Started my second batch on June 3, 2012. I went with the Brewer’s Best India Pale Ale ingredient kit this time, IPA generally being my and my wife’s favorite style. Some unknown spirit must have possessed me at the final moment of brewing, because I felt the urge to add coffee into the mix. The Brewer’s Best ingredient kits are assuredly great (not just some pre-hopped malt extract, but with mixes of different grains, separate bittering and aroma hops, and all you need and want in one box). Something inside me, though, compels me to experiment. Mayhaps the light of the full moon spurred my impulse to introduce coffee into the brew. What I reached for was, of course, my preferred daily grinds — Chicago’s own Stewarts Coffee. Half caffeinated, half decaf, per my usual morning routine.
The Brewer’s Best IPA kit included the following ingredients and supplies:
- 6.6 lbs (3 kg) Munton’s light malt extract
- 1 lb (454 g) light spray malt extract
- 1 lb (454 g) crushed Caramel 40L malted barley*
- 8 oz (226.8 g) crushed Victory malted barley*
- 1.5 oz (42.52 g) Columbus bittering hops, 15.2% alpha acid**
- 2 oz (56.7 g) Cascade bittering hops, 6.4% alpha acid**
- 1 oz (28.35 g) Cascade aroma hops, 6.4% alpha acid**
- 1 packet (0.388 oz, 11 g) Lallemand Nottingham dried ale yeast***
- 5 oz (141.75 g) priming corn sugar (for bottle conditioning)
- 60 bottle caps
- A mesh grain bag (like a cheap stocking not suitable for reuse)
- 1 double-sided sheet of brewing instructions
- Miscellaneous things. Thank you Inspector #9.
*See John Palmer’s How to Brew, chapter 12.1, “Malt Types” for concise malt definitions.
**See John Palmer’s How to Brew, chapter 5.3, “Hop Types” for brief hop descriptions.
***See John Palmer’s How to Brew, chapter 6.4.1, “Dry Yeast Strains” for description.
That’s a Strong Cuppa!
When I was resolved to take the plunge and introduce some coffee into the batch, I referred to my copy of Charlie Papazian’s The Complete Joy of Home Brewing, 3rd edition, which suggests on page 96 to steep 0.5 lb (225 g) of ground coffee in the hot wort during the final 5 minutes before sparging. That’s fancy talk for putting the grounds in the hot brew for 5 minutes after you turn off the stove, and then remove the grounds and other crud by straining. I simply added the coffee grounds to the grain bag (my Morebeer.com Personal Home Brewery came complete with 2 reusable mesh grain bags) together with the aroma hops, so there was no significant sparging required.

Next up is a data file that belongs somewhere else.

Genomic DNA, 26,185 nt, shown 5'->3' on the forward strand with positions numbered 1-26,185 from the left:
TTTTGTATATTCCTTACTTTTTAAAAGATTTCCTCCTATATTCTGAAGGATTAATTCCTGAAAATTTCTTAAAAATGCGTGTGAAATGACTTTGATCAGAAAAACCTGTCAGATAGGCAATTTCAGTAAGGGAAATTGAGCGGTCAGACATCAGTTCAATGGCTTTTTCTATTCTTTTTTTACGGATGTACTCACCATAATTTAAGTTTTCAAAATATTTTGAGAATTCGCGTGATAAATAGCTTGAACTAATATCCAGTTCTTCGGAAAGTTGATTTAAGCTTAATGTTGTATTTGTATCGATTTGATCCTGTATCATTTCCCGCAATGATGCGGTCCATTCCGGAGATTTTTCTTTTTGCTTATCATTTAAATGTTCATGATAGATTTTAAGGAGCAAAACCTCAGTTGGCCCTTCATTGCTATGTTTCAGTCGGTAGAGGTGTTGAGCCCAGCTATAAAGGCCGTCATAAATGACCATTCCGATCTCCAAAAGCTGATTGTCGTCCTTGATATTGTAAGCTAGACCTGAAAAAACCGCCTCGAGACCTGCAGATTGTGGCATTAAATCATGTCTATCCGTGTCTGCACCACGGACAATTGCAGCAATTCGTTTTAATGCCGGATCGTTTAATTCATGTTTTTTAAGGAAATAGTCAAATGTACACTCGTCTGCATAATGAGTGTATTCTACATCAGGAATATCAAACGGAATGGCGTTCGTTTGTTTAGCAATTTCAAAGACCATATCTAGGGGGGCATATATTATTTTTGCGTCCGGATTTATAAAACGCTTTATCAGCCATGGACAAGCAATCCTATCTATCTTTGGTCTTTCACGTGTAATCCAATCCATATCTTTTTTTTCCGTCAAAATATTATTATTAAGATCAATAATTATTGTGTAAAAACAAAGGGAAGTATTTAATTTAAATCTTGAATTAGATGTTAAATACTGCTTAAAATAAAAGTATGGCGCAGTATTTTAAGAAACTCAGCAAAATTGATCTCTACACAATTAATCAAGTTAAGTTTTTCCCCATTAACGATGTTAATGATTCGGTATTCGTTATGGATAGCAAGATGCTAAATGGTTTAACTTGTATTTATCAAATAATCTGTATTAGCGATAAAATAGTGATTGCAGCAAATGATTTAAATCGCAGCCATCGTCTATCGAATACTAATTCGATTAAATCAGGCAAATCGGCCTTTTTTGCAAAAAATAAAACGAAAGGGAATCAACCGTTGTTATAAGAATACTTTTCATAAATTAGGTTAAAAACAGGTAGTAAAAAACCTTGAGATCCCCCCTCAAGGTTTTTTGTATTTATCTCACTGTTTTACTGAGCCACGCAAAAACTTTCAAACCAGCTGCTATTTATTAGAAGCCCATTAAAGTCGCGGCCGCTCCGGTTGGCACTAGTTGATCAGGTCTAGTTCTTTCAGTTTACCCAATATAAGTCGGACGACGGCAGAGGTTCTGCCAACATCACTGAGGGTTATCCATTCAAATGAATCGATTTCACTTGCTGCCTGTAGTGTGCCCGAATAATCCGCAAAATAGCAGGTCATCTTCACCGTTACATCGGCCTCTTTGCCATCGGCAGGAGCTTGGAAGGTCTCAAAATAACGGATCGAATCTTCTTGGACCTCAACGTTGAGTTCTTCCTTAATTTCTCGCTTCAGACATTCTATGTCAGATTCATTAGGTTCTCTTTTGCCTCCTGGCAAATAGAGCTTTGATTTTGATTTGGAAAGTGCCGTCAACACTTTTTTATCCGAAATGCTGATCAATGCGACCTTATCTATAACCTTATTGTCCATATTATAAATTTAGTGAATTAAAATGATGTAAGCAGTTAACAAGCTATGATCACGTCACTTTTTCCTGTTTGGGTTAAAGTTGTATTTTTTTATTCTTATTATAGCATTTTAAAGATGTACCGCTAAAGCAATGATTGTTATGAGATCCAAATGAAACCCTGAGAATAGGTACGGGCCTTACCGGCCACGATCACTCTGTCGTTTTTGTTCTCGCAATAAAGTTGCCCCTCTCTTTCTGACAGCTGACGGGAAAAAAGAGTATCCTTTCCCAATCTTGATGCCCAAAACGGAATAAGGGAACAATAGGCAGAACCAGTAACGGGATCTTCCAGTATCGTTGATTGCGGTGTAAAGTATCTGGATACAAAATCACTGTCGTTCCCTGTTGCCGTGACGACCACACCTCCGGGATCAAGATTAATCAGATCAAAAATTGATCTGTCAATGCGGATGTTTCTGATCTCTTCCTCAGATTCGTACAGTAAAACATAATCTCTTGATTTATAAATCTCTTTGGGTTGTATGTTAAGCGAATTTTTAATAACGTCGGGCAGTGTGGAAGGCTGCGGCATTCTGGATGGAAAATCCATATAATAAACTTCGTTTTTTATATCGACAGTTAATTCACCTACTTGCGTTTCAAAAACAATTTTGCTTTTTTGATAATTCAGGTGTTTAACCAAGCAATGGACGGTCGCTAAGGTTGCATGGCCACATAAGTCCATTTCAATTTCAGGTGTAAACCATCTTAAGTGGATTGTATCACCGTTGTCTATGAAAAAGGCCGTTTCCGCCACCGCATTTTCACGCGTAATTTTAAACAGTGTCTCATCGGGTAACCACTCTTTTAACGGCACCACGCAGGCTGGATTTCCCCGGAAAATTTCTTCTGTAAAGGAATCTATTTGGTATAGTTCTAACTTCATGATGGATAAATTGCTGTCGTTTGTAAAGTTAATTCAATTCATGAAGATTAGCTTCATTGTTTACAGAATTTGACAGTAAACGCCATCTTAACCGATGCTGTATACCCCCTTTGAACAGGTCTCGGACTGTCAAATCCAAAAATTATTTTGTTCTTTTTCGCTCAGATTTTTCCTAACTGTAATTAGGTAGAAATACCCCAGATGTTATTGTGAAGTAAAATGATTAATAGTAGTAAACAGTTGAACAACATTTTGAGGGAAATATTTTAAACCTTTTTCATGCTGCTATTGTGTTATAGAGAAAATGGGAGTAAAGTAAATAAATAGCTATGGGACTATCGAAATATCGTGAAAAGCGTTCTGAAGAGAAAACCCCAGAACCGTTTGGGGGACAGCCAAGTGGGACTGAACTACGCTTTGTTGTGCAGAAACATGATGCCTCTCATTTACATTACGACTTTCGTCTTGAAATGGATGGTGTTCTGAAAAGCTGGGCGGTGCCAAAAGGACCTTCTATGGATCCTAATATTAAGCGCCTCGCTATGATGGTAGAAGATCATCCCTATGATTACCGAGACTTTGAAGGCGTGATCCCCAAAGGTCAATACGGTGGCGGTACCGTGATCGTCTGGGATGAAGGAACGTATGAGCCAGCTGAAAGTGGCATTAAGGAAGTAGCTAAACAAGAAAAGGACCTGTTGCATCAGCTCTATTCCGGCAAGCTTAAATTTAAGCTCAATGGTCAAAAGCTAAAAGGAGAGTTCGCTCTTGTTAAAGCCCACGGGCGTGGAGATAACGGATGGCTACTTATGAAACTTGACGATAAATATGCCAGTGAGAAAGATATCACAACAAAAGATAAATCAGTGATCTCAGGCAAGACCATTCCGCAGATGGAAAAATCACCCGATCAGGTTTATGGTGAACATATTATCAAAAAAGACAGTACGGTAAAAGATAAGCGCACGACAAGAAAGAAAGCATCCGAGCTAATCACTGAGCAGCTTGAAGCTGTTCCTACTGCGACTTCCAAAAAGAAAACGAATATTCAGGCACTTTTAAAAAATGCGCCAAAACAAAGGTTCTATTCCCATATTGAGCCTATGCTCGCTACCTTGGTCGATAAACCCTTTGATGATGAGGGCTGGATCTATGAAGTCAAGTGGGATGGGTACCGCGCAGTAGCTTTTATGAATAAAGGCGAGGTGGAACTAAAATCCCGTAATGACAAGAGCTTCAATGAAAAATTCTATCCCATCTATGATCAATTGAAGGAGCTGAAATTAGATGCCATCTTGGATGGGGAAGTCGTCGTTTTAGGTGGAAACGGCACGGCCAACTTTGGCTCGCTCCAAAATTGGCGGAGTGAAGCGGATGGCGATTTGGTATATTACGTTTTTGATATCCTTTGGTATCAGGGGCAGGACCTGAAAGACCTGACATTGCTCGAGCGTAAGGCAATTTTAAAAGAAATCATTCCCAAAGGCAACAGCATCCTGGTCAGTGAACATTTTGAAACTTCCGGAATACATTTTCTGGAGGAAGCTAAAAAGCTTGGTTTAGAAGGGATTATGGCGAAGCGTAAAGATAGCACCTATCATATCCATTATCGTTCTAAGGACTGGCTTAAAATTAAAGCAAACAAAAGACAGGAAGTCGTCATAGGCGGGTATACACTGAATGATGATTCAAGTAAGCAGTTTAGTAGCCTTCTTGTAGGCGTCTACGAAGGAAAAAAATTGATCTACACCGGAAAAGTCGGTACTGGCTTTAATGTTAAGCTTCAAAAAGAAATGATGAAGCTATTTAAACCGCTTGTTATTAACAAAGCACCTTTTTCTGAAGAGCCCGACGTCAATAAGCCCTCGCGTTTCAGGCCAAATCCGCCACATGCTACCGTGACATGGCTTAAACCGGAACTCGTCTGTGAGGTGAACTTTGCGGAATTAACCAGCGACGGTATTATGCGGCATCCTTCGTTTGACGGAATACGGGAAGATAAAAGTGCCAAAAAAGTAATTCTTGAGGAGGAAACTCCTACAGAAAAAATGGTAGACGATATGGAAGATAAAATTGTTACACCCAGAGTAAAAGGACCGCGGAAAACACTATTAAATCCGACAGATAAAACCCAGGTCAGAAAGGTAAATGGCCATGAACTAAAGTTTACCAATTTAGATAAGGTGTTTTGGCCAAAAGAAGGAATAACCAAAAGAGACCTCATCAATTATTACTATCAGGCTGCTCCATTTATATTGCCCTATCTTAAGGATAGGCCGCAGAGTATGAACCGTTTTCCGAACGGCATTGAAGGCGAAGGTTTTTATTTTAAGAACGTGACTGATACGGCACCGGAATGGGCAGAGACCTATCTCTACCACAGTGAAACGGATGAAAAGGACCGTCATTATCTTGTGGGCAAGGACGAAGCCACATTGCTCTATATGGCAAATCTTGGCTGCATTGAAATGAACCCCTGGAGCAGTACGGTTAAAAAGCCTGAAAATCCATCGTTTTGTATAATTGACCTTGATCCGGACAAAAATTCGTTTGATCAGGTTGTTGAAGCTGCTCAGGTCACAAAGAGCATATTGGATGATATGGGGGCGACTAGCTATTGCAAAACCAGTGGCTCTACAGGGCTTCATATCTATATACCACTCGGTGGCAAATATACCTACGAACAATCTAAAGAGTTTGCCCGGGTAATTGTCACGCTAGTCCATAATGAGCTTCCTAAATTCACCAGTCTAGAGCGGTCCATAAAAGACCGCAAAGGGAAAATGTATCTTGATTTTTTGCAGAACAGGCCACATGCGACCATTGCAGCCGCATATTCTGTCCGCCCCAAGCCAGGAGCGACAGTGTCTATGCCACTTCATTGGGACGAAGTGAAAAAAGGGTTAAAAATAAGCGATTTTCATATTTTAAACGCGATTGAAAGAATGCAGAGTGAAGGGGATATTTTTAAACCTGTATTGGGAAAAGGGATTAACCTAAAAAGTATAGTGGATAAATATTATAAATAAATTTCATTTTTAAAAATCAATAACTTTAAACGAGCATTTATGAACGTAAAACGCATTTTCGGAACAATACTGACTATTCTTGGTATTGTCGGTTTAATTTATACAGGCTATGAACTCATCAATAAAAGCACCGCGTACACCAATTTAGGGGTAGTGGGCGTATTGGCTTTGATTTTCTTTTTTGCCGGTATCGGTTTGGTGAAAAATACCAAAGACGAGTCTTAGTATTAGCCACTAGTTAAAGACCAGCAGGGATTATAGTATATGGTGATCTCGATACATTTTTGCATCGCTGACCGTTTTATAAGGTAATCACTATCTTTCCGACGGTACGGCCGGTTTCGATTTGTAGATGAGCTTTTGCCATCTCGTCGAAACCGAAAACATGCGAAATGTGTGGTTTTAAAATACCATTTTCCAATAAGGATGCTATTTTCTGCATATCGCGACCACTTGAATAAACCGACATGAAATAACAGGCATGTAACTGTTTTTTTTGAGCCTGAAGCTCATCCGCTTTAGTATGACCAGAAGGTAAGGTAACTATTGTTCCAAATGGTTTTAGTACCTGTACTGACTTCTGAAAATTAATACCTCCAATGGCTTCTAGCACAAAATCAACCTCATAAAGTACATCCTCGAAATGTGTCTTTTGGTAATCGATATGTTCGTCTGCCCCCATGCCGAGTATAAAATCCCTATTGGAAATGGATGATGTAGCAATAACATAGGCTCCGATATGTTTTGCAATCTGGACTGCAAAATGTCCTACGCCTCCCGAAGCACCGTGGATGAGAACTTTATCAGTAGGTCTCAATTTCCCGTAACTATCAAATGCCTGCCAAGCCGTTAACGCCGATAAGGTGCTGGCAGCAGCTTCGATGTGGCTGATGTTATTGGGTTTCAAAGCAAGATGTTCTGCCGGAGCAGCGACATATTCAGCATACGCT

“Black as midnight, black as pitch, blacker than the foulest witch.”
Removing the grain bags and cooling the wort.
In retrospect, that was WAY TOO MUCH COFFEE! After tasting the cooled wort, all I could taste was extra-strong syrupy coffee (syrupy, naturally, because the malt sugars hadn’t turned into alcohol yet). I was worried this batch would simply taste like carbonated espresso (which may not be a bad thing to some people). But always press on!
The instructions indicated an original specific gravity in the range of 1.061-1.065, but my reading was 1.054. Pretty low. It could have been that I added too much water to the wort. Maybe I wasn’t paying attention to the temperature when taking the reading. Or perhaps the coffee had something to do with it. Oh well.
Fermentation pretty much ceased by June 12 (9 days after brewing). The specific gravity read 1.016. The instructions suggest a final gravity reading of 1.014-1.017, so I felt we were good to go with bottling.
We cracked open our first bottle of the Full Moon Half-Caf IPA on June 26 (14 days in the bottle). My first words were “Well, I probably wouldn’t order it again.” But the wife thought it was pretty good — and that’s from a non-coffee drinker!
We enjoyed a few bottles with friends on the 4th of July during our rooftop party with perfect 360-degree views of the skyline (in temperatures that also felt like 360 degrees!) The coffee flavor mellowed considerably by then and the color lightened up a bit, so it wasn’t quite the appearance of a stout or porter. My friend John brought some of his home brews, plus we had a couple other home brewers “in the house,” and a good number of connoisseurs, so it was quite the beer party. John’s been at it for a few years, so my Full Moon Half-Caf IPA and American Cream Ale paled in comparison to the tasty things he’s got going on, but a good time was had by all.
I’m looking forward to bringing some of the Full Moon Half-Caf IPA to Pennsic. Should serve well as my breakfast coffee.
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